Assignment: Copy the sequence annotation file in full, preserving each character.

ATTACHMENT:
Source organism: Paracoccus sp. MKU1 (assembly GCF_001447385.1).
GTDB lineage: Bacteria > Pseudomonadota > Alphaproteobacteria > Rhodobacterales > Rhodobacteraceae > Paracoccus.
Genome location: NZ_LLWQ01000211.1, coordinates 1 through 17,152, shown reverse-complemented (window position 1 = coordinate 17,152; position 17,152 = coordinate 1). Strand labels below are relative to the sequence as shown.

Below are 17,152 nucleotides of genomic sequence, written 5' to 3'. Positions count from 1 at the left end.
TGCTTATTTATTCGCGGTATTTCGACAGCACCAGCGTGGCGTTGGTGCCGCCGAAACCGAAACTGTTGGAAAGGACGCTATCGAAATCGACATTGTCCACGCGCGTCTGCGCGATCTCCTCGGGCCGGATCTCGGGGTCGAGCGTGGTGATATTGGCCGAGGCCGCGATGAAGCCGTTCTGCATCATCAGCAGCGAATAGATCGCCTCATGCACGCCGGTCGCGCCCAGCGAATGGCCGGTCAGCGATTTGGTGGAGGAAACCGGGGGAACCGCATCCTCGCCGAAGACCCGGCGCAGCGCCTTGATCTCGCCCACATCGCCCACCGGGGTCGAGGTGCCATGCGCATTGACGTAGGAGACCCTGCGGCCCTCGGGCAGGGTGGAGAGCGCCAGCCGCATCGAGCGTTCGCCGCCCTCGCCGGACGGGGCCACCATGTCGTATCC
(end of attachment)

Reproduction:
Source organism: Paracoccus sp. MKU1 (assembly GCF_001447385.1).
GTDB lineage: Bacteria > Pseudomonadota > Alphaproteobacteria > Rhodobacterales > Rhodobacteraceae > Paracoccus.
Genome location: NZ_LLWQ01000211.1, coordinates 1 through 17,152, shown reverse-complemented (window position 1 = coordinate 17,152; position 17,152 = coordinate 1). Strand labels below are relative to the sequence as shown.

Below are 17,152 nucleotides of genomic sequence, written 5' to 3'. Positions count from 1 at the left end.
TGCTTATTTATTCGCGGTATTTCGACAGCACCAGCGTGGCGTTGGTGCCGCCGAAACCGAAACTGTTGGAAAGGACGCTATCGAAATCGACATTGTCCACGCGCGTCTGCGCGATCTCCTCGGGCCGGATCTCGGGGTCGAGCGTGGTGATATTGGCCGAGGCCGCGATGAAGCCGTTCTGCATCATCAGCAGCGAATAGATCGCCTCATGCACGCCGGTCGCGCCCAGCGAATGGCCGGTCAGCGATTTGGTGGAGGAAACCGGGGGAACCGCATCCTCGCCGAAGACCCGGCGCAGCGCCTTGATCTCGCCCACATCGCCCACCGGGGTCGAGGTGCCATGCGCATTGACGTAGGAGACCCTGCGGCCCTCGGGCAGGGTGGAGAGCGCCAGCCGCATCGAGCGTTCGCCGCCCTCGCCGGACGGGGCCACCATGTCGTATCC